Jeremiah Smith was an American lawyer and politician from Exeter, New Hampshire. Born in Peterborough in the Province of New Hampshire, Smith attended Harvard University before graduating from Queens College in New Brunswick, New Jersey in 1780, he served in the Continental Army, read law to enter the bar in 1786. He was in private practice in Peterborough from 1786 to 1796, he was a member of the New Hampshire House of Representatives from 1798 to 1799, the United States House of Representatives from 1791 to 1797. He was United States Attorney for the District of New Hampshire from 1797 to 1800, he was a probate judge of Rockingham County, New Hampshire from 1800 to 1801. On February 18, 1801, Smith was nominated by President John Adams to a new seat as a federal judge on the United States circuit court for the First Circuit, created by 2 Stat. 89. He was confirmed by the United States Senate on February 20, 1801, received his commission the same day. Smith's federal judicial service was terminated on July 1802, due to abolition of the court.
He became Chief Justice of the Supreme Judicial Court of New Hampshire, served from 1802 to 1809. Smith was elected Governor of New Hampshire in 1809, defeating incumbent Governor John Langdon by only 319 votes. However, Langdon defeated Smith in the following election, in 1810. Smith returned to the private practice of law from 1810 until 1813, when he again became Chief Justice of the Supreme Judicial Court of New Hampshire, this time until 1816, when he was removed by the elimination of the court by the legislature, he again returned to private practice New Hampshire from 1816 to 1820. Smith was elected a member of the American Antiquarian Society in 1814, he was a trustee and the treasurer at Phillips Exeter Academy from 1828 to 1842, served as the president of trustees from 1830 to 1842. Jeremiah Smith Hall at the academy is named for him. Smith died in 1842 in Dover, New Hampshire, is buried at the Winter Street Cemetery in Exeter. "Jeremiah Smith". Biographical Directory of the United States Congress.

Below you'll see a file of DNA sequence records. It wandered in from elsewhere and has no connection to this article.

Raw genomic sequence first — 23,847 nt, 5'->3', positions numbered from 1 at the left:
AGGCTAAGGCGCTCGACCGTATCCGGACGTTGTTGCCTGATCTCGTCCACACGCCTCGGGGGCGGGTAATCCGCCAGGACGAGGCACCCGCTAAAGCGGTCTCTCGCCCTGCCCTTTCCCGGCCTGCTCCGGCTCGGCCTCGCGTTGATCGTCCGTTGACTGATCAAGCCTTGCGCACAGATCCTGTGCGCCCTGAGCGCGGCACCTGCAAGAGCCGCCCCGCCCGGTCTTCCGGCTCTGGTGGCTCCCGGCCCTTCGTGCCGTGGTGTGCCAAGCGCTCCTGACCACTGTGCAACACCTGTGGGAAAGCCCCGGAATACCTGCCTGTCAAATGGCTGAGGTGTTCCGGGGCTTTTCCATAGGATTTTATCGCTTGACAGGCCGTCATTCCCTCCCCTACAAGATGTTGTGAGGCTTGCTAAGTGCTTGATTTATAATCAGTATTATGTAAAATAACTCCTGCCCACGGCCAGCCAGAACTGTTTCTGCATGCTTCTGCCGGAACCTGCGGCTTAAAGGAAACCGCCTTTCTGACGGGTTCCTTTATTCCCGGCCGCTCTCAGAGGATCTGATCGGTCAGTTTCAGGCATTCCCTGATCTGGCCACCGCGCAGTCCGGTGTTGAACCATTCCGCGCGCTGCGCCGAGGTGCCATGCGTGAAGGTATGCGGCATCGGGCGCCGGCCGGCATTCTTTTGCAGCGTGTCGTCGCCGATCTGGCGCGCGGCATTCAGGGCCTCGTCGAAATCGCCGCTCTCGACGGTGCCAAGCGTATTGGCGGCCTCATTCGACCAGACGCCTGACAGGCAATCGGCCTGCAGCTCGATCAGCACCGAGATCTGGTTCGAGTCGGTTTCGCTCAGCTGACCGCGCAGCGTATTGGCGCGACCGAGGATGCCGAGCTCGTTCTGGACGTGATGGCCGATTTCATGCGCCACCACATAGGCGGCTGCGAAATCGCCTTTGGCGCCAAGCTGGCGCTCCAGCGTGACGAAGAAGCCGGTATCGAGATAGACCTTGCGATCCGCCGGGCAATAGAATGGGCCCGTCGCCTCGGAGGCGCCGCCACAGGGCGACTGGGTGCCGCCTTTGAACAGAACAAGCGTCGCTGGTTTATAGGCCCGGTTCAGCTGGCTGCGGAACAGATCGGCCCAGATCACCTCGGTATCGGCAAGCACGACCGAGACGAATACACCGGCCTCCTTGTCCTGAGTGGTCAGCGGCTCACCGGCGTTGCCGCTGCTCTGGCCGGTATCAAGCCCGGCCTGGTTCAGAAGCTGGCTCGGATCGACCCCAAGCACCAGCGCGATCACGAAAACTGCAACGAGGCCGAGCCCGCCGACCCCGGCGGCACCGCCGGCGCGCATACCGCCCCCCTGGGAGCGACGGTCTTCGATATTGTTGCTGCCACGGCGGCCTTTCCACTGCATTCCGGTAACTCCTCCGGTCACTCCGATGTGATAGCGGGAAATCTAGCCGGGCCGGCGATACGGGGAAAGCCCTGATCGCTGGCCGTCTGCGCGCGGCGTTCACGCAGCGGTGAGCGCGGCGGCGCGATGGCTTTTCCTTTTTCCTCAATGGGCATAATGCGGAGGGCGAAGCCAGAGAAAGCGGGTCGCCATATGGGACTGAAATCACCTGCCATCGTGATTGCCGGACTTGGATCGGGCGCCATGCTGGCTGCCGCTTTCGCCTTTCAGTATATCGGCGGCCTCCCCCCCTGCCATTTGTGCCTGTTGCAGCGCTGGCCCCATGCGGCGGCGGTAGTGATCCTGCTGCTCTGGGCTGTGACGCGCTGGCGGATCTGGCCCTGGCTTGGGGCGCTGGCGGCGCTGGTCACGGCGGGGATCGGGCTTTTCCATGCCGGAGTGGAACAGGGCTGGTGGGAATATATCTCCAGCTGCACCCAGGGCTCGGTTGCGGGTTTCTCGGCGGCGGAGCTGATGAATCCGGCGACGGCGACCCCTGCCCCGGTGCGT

Jeremiah Smith at the Biographical Directory of Federal Judges, a public domain publication of the Federal Judicial Center. Jeremiah Smith at National Governors Association Jeremiah Smith at Find a Grave